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Sunday, July 23, 2006

10 Things Savvy Writers Can Do to Maximize Profits (Part 1 of 2)

Copyright 2006 Tonya M. Evans-Walls, Esquire. All rights reserved.
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Greetings!

I returned recently from the Harlem Book Fair on Strivers Row in Harlem New York, where I participated on a panel titled Entrepreneurship and Finance: Money, Power and Respect. The focus of the panel was to discuss ways that writers can maximize their book sales (and profits, they are NOT the same) through diligent, focused preparation and promotion.

Publishing powerhouses Linda Gill (GM of Kimani Press, a division of Harlequin Books) and Glenda Howard (Senior Editor, Sepia Books) served as co-moderators of the panel. And I was joined by my colleagues Lynnette Khalfani (Getting to Your First Million: Your Action Plan for a Lifetime of Financial Fitness and best-seller NO DEBT), and Jennifer Lewis-Hall (Life Changes: Using The Power of Change to Transform Your Life and a series of greeting cards carried by American Greetings), two dynamic women who are very accomplished in the publishing industry. Later we were joined by another author whose name escapes me at the moment. I'll provide that information in my next post.

We presented a list of the top 10 things savvy authors can do to maximize sales and I have tweaked the list a bit and provided 5 of those things below. I will post the remaining 5 in my next post.



  1. Get the word out well in advance of your book's release. Start promoting your title at least 6-8 months before the release date. Why? Because many reviewers have a long lead time and need your information well in advance of release so that the review of your work pre-dates your release. For instance, I generally have cover art and press releases 9-12 months before I have a completed manuscript and start advertising at that time.
  2. Be your book's biggest cheerleader. Don't expect your family, friends or publisher to adequately promote your title. Of course, your family and friends will support you but promoting your work is your responsibility. And despite popular opinion, publishers generally do not devote large amounts of money or time to promote your book. Publishers invest in the book's production and distribution, and will notify the trade, but -- again -- promotions are your responsibility. And if you don't do it, then it won't get done -- not effectively, anyway, in most cases. In fact when books are not selling, booksellers, wholesalers and the like return them (usually after about 3 months on the shelves!) Give your book some shelf life and a fighting chance. Promote early, often and shamelessly.
  3. Research your target market carefully. This may be a surprise to you but not everyone in the world will want your book. So you need to do some research to figure out your target market. Are they adults, young adult, teen, children? Women and/or men? A specific socioeconomic status or educational achievement? A particular segment of the population like writers, or students, African-Americans, or the self-employed? You get the picture. Know to whom you intend to sell and then identify where they go, what they read, and their likes and dislikes in order to target your message through the appropriate channels (kind of like a stalker, but with much more honorable intentions!). It does no good to devote a lot of time and money to create and maintain a blog, for instance, if your target market doesn't regularly use computers. And it doesn't make sense to advertise in a magazine that does not reach your target market, even if it is a popular magazine with a wide circulation.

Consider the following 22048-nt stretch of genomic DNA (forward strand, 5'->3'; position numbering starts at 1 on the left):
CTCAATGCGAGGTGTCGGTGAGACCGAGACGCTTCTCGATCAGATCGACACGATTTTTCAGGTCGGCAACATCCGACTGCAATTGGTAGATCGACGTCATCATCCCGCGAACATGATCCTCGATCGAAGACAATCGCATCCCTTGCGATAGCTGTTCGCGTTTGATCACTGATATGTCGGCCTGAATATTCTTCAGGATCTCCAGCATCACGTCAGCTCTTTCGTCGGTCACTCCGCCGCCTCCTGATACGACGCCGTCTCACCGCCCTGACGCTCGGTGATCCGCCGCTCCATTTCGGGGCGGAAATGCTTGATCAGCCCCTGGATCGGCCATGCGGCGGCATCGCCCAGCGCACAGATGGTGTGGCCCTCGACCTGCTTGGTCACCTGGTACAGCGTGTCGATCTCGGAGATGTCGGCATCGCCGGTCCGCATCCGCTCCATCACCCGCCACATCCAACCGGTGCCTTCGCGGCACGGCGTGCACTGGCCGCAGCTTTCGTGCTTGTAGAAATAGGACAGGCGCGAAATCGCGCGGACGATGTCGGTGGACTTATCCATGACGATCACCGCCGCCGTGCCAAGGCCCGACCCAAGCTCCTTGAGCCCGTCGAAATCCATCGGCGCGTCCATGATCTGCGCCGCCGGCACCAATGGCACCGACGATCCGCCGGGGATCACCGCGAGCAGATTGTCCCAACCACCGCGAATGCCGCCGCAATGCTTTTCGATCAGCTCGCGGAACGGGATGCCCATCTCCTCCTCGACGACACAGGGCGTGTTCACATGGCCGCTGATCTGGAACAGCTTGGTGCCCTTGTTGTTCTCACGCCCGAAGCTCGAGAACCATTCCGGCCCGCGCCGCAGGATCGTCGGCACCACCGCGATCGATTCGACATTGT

4. Think outside the box and use non-traditional marketing methods. Do not underestimate the power of non-traditional sales. If you own your rights, consider selling directly to book clubs, gift shops, doctor's offices, local grocery stores, restaurants, schools, organizations, businesses etc. Even if you cannot sell directly to these entities because a publisher controls your distribution, you can certainly market to them. Again, know where your target market goes and try selling to these markets, which exist outside the normal trade channels in the publishing industry. And if you control your rights, you'll keep more of the profits and avoid costly returns by selling on a non-returnable basis.
  5. Use every opportunity to promote and sell your book (never leave home without them!) Be on the look out for captive audiences (hair salons, airports, waiting lines etc.), and seize unexpected opportunities to chat up your book. And while giving your 30 second pitch, be sure to have the book close at hand (always have a case in your trunk!!) in case that captive audience turns into a potential sale. Develop a thick skin and get comfortable with a certain degree of rejection because, as I noted above, not everyone is going to love your book. Also, be PLEASANTLY persistent but NOT a pain in the you know where. Word of mouth works both ways and someone who has a bad experience with you is ten times more likely to tell others than someone who has a positive experience.

Next week, I'll post part two of this post to discuss the final 5 things on the ever-evolving list savvy writers do to maximize their profits. Until then, tell a friend about this blog and my podcast, Lit Law for Writers on the GO!, available from iTunes and also at LiteraryLawGuide.com. You can listen directly from your computer or subscribe and instantly receive the latest cast sent directly to your MP3 player. And please visit Podcast Alley and vote for my podcast if you enjoy it!

Continue to write and SHINE!

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